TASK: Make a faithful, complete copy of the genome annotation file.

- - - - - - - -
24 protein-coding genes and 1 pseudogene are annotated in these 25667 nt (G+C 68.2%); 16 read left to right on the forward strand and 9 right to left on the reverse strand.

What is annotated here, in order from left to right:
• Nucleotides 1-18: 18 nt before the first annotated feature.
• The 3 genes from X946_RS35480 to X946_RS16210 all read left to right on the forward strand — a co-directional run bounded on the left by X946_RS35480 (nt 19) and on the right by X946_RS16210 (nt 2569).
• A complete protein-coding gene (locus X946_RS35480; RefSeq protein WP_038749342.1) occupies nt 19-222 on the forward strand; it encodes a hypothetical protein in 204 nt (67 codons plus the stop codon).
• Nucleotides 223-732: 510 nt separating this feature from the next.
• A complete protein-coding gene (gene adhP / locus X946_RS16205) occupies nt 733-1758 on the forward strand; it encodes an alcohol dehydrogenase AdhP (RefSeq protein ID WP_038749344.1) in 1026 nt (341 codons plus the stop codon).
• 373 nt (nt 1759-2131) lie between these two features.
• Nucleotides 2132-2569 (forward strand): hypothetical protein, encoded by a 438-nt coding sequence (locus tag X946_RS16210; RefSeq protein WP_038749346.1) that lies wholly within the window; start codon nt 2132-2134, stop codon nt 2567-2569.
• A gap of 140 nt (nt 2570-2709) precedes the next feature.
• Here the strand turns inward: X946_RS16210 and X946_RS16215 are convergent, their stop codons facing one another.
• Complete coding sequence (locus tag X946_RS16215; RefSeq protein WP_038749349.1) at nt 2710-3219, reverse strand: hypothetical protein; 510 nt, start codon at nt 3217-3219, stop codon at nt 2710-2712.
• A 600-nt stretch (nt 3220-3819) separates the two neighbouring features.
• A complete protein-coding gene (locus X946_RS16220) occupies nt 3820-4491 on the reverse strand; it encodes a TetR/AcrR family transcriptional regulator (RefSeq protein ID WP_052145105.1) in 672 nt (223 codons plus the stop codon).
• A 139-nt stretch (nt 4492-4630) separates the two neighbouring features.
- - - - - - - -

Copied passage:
24 protein-coding genes and 1 pseudogene are annotated in these 25667 nt (G+C 68.2%); 16 read left to right on the forward strand and 9 right to left on the reverse strand.

What is annotated here, in order from left to right:
• Nucleotides 1-18: 18 nt before the first annotated feature.
• The 3 genes from X946_RS35480 to X946_RS16210 all read left to right on the forward strand — a co-directional run bounded on the left by X946_RS35480 (nt 19) and on the right by X946_RS16210 (nt 2569).
• A complete protein-coding gene (locus X946_RS35480; RefSeq protein WP_038749342.1) occupies nt 19-222 on the forward strand; it encodes a hypothetical protein in 204 nt (67 codons plus the stop codon).
• Nucleotides 223-732: 510 nt separating this feature from the next.
• A complete protein-coding gene (gene adhP / locus X946_RS16205) occupies nt 733-1758 on the forward strand; it encodes an alcohol dehydrogenase AdhP (RefSeq protein ID WP_038749344.1) in 1026 nt (341 codons plus the stop codon).
• 373 nt (nt 1759-2131) lie between these two features.
• Nucleotides 2132-2569 (forward strand): hypothetical protein, encoded by a 438-nt coding sequence (locus tag X946_RS16210; RefSeq protein WP_038749346.1) that lies wholly within the window; start codon nt 2132-2134, stop codon nt 2567-2569.
• A gap of 140 nt (nt 2570-2709) precedes the next feature.
• Here the strand turns inward: X946_RS16210 and X946_RS16215 are convergent, their stop codons facing one another.
• Complete coding sequence (locus tag X946_RS16215; RefSeq protein WP_038749349.1) at nt 2710-3219, reverse strand: hypothetical protein; 510 nt, start codon at nt 3217-3219, stop codon at nt 2710-2712.
• A 600-nt stretch (nt 3220-3819) separates the two neighbouring features.
• A complete protein-coding gene (locus X946_RS16220) occupies nt 3820-4491 on the reverse strand; it encodes a TetR/AcrR family transcriptional regulator (RefSeq protein ID WP_052145105.1) in 672 nt (223 codons plus the stop codon).
• A 139-nt stretch (nt 4492-4630) separates the two neighbouring features.